Technology on the farm

By From page A4 | June 02, 2014

“How ya gonna keep ’em down on the farm
After they’ve seen Paree.”

Technology is the answer. The old song references milking cows, but in the Midwest corn belt, technology is increasing crop yields and cutting planting times in half. The latter is a big bonus for a year when the East and Midwest were hit by the Polar Vortex. That meant spring came late and there was a limited window for planting.

Here is what technology has done for the American farmer: With a $400,000 tractor run by GPS and computer software for planting, a farmer can start planting at night because the tractor drives itself. Realistically, a farmer can catch some zzz’s at night and read the Wall Street Journal in the morning after checking corn futures on his smart phone, all the time while the tractor is driving itself.

The computer program monitors seed rates, dispensing it at precise intervals, 24 rows at a time, changing the intervals to conform to soil type, quality and moisture. The GPS not only self-steers the tractor, but insures every strip of land is seeded. The information on seeding is then sent up to the cloud for later downloading.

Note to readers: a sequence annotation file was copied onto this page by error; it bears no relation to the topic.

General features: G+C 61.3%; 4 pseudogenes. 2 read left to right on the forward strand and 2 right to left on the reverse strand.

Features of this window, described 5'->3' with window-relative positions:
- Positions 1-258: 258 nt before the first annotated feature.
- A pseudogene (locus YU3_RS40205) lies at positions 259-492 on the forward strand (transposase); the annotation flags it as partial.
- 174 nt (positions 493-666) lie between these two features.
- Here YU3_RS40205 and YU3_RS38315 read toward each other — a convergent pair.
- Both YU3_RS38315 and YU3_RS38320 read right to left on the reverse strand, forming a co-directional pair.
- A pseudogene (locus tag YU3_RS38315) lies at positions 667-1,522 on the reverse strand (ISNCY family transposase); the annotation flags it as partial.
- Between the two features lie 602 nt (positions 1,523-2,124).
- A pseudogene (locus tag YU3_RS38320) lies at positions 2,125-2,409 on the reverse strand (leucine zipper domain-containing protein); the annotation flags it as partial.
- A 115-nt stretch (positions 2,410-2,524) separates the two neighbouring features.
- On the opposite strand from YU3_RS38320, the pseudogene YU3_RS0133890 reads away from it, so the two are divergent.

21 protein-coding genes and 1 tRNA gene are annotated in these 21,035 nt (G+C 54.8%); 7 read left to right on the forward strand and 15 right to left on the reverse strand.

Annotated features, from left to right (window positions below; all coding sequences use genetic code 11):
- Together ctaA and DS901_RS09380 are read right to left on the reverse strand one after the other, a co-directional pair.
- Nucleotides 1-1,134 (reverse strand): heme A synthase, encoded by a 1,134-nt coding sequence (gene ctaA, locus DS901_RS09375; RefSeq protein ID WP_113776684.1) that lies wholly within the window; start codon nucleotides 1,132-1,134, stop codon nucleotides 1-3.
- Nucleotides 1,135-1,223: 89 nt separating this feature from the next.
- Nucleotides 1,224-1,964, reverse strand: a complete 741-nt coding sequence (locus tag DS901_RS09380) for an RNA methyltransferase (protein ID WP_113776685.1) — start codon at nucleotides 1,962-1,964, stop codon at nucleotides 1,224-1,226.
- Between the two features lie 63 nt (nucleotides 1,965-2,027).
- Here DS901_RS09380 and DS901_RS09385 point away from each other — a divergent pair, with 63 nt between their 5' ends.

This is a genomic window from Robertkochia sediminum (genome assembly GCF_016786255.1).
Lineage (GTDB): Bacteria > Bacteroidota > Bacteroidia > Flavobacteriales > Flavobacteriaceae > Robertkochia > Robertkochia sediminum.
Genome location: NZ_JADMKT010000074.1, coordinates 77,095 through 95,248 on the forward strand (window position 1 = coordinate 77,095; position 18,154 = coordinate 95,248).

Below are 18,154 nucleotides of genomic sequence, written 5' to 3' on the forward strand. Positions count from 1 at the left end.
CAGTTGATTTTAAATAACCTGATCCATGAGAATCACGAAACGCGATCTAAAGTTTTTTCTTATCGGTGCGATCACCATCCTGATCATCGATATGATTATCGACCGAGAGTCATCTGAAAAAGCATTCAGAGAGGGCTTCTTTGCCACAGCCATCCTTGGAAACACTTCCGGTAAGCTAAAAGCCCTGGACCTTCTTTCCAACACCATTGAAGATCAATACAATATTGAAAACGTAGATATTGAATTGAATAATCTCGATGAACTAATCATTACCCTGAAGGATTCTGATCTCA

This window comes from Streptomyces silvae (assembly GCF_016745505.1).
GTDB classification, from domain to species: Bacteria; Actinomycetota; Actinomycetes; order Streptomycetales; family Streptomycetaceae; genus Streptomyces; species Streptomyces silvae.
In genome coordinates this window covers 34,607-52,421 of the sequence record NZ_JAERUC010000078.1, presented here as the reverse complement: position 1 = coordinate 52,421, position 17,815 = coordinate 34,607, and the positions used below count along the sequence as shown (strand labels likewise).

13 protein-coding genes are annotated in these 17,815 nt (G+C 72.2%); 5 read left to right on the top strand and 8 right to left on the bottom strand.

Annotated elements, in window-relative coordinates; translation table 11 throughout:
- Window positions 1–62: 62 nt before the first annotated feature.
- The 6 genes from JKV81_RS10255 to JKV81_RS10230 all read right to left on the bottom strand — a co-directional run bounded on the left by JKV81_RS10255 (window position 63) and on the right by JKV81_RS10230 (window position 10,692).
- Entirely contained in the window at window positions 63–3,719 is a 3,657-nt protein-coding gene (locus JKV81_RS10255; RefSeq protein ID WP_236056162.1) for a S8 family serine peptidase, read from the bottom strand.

Last year growers seeded 43 percent or 41 million acres in one week, a record.

When the bypass is flooded, motorists on Interstate 80 can see crop duster airplanes planting rice in the spring. The next advance will be GPS-programmed drones planting rice. Technology is driving greater crop yields in this country and easing the work of America’s farmers, but it is also driving down prices as yields rise.

Comparing rice farming in America with fields prepared by GPS-driven equipment and seeded by aerial planting that holds the potential for further GPS-driven efficiency to what takes place in Japan is like day and night. Japanese rice farmers hand-plant a few acres. Some may use a small tractor to plant rice shoots. It often looks more like a hobby than a profession.

The problem with Japan is that the government protects farmers, by adding import duties and a lot of other hurdles — such as recycling taxes for packing containers — for importers of fresh fruits and vegetables. That’s the reason fruit is so expensive there. Little fresh fruit gets there from South America and North America.

Ecuador, Chile and Mexico keep California supplied with fresh fruit all year long. When the California and Oregon fruit crops are harvested and marketed, then fruit comes in from South America’s west coast. California gets healthier, fresher food. Less of that makes its way back East.

With Agricultural commissioners and UC farm advisers in each county, California produces an incredible variety of food. In 2011, the value of crops sold in this state was $43.5 billion, according to USDA’s 2012 report. There were 81,500 farms. That year recorded a 15 percent increase over 2010. Iowa came in a distant second to California with a crop value of $29.9 billion.

Mountain Democrat

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